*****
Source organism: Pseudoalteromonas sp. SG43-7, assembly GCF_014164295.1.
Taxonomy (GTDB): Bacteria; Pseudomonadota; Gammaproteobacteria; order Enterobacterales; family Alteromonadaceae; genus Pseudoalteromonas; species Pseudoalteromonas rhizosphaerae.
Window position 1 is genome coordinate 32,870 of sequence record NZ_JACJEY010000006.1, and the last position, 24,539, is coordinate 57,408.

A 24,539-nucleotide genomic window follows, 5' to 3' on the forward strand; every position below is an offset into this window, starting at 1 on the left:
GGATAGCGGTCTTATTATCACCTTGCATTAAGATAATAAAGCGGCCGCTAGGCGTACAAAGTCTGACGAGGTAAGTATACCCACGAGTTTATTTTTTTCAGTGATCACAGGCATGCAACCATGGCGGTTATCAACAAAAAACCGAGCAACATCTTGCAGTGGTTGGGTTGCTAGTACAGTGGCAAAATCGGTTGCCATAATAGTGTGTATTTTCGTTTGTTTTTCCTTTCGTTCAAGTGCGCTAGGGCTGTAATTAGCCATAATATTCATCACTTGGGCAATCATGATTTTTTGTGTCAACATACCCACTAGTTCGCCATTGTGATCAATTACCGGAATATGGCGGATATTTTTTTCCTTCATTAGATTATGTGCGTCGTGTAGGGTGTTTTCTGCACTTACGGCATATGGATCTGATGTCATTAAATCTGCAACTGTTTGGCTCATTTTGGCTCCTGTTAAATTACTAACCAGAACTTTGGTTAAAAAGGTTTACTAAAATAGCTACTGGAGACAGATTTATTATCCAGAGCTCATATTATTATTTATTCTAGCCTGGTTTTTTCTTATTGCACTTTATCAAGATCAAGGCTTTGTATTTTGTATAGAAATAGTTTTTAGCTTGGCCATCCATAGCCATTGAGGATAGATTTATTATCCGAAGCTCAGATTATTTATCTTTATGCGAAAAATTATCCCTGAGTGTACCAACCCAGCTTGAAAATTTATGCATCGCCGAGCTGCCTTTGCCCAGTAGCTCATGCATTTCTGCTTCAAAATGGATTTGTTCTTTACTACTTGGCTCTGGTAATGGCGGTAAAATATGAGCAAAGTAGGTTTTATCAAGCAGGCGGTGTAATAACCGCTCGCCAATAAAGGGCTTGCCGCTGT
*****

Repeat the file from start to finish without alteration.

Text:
Source organism: Pseudoalteromonas sp. SG43-7, assembly GCF_014164295.1.
Taxonomy (GTDB): Bacteria; Pseudomonadota; Gammaproteobacteria; order Enterobacterales; family Alteromonadaceae; genus Pseudoalteromonas; species Pseudoalteromonas rhizosphaerae.
Window position 1 is genome coordinate 32,870 of sequence record NZ_JACJEY010000006.1, and the last position, 24,539, is coordinate 57,408.

A 24,539-nucleotide genomic window follows, 5' to 3' on the forward strand; every position below is an offset into this window, starting at 1 on the left:
GGATAGCGGTCTTATTATCACCTTGCATTAAGATAATAAAGCGGCCGCTAGGCGTACAAAGTCTGACGAGGTAAGTATACCCACGAGTTTATTTTTTTCAGTGATCACAGGCATGCAACCATGGCGGTTATCAACAAAAAACCGAGCAACATCTTGCAGTGGTTGGGTTGCTAGTACAGTGGCAAAATCGGTTGCCATAATAGTGTGTATTTTCGTTTGTTTTTCCTTTCGTTCAAGTGCGCTAGGGCTGTAATTAGCCATAATATTCATCACTTGGGCAATCATGATTTTTTGTGTCAACATACCCACTAGTTCGCCATTGTGATCAATTACCGGAATATGGCGGATATTTTTTTCCTTCATTAGATTATGTGCGTCGTGTAGGGTGTTTTCTGCACTTACGGCATATGGATCTGATGTCATTAAATCTGCAACTGTTTGGCTCATTTTGGCTCCTGTTAAATTACTAACCAGAACTTTGGTTAAAAAGGTTTACTAAAATAGCTACTGGAGACAGATTTATTATCCAGAGCTCATATTATTATTTATTCTAGCCTGGTTTTTTCTTATTGCACTTTATCAAGATCAAGGCTTTGTATTTTGTATAGAAATAGTTTTTAGCTTGGCCATCCATAGCCATTGAGGATAGATTTATTATCCGAAGCTCAGATTATTTATCTTTATGCGAAAAATTATCCCTGAGTGTACCAACCCAGCTTGAAAATTTATGCATCGCCGAGCTGCCTTTGCCCAGTAGCTCATGCATTTCTGCTTCAAAATGGATTTGTTCTTTACTACTTGGCTCTGGTAATGGCGGTAAAATATGAGCAAAGTAGGTTTTATCAAGCAGGCGGTGTAATAACCGCTCGCCAATAAAGGGCTTGCCGCTGT